“HDSI has been an ideal partner because of its dedication to promoting new ideas and new approaches in healthcare,” Erwin said. “Finding ways to infuse design into multiple parts of the UChicago Medicine healthcare system has been a great privilege, and I look forward to expanding on those efforts as our collaboration continues.”

Both teams hope their optimization work will accelerate the understanding of human-centered healthcare design, provide mentorship opportunities and build capacity in the application of human-centered design and design methods while improving health system operations, patient safety, patient outcomes, and patient care delivery.

Already, Erwin and colleagues have worked with HDSI to bring new perspectives to high-priority health system projects by designing equitable healthcare delivery processes that improve outcomes, cost less and allow UChicago Medicine to serve more patients.

“We are excited about introducing more human-centered design approaches to our institution,” said Sharon Markman, HDSI Director and Executive Director of Clinical Excellence, Innovation and Engagement. “One of our health system priorities is to provide safe, equitable, high-quality care. Our organizations’ shared vision of listening to frontline providers, patients and the community creates a unique opportunity to merge two leading institutions and their research priorities.”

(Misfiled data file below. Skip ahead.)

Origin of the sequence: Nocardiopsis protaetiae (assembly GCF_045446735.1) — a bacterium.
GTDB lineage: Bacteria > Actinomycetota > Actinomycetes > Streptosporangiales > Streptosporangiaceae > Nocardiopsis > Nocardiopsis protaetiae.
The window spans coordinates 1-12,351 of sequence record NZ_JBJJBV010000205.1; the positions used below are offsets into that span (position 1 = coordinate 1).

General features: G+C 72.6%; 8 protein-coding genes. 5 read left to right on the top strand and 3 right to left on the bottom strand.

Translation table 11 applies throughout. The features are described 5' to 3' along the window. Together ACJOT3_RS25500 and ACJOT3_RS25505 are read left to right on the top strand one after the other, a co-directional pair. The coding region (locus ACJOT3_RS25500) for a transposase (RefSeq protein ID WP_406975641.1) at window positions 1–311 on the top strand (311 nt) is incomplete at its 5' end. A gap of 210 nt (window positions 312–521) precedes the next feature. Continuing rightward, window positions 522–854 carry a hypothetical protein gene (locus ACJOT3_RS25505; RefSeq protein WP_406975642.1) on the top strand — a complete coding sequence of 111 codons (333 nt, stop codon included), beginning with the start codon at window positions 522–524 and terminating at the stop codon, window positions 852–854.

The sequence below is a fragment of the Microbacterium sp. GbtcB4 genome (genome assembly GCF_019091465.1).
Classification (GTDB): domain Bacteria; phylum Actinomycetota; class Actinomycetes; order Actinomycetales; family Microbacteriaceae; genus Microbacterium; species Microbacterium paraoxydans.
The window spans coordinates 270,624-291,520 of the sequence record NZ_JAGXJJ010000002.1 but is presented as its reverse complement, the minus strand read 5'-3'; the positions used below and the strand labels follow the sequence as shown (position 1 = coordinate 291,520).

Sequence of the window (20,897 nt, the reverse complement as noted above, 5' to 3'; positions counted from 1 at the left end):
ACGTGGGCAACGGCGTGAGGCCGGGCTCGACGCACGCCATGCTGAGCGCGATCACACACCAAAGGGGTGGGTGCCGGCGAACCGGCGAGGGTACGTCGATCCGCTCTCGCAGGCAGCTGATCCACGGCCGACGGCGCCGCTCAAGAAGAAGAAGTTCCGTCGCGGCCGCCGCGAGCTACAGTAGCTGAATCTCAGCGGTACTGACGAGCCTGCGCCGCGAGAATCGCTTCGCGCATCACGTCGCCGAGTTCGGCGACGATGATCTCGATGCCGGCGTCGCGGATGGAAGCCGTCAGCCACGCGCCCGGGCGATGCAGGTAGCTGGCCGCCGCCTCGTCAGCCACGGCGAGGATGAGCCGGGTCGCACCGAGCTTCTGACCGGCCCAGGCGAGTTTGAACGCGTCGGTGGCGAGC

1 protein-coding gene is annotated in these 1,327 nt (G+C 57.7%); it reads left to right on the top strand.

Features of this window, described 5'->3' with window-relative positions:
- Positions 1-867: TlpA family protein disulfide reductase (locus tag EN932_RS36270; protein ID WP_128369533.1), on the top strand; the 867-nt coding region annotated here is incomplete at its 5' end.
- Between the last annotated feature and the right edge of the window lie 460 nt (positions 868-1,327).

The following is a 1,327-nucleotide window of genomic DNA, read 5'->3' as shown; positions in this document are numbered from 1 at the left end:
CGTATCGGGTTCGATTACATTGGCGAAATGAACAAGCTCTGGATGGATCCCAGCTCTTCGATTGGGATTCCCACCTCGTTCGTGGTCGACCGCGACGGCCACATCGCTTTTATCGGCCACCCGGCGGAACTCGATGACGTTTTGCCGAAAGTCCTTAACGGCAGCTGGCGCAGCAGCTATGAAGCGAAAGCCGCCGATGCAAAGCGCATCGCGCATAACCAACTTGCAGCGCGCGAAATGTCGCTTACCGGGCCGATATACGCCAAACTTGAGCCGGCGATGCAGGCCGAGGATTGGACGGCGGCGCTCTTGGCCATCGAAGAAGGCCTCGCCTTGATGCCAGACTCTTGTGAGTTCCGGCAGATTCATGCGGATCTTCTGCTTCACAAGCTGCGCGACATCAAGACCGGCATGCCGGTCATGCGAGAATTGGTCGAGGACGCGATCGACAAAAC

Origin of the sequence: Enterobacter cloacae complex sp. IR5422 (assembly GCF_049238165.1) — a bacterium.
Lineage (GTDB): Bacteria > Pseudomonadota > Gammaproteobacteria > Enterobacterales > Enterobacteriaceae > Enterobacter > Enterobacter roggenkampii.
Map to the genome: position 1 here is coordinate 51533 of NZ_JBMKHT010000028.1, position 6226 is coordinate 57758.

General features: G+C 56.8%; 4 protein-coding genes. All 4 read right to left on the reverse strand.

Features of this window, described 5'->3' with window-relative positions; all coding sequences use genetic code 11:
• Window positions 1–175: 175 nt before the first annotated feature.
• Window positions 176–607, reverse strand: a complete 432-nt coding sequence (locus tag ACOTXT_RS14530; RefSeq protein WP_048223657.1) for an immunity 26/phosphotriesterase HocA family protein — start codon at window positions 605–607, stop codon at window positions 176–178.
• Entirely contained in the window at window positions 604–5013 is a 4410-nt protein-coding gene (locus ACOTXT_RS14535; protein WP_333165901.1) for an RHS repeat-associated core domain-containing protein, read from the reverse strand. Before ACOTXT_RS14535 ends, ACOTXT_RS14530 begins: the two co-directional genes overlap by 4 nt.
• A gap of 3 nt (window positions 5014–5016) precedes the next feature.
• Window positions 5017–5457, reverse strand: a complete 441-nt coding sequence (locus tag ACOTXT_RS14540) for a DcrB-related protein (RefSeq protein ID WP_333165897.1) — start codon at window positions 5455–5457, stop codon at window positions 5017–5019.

ID’s Equitable Healthcare Lab will continue to collaborate with UChicago Medicine’s operational teams to introduce and expand design methods and to support innovation and discovery in their daily routines.

Common goals, complementary strengths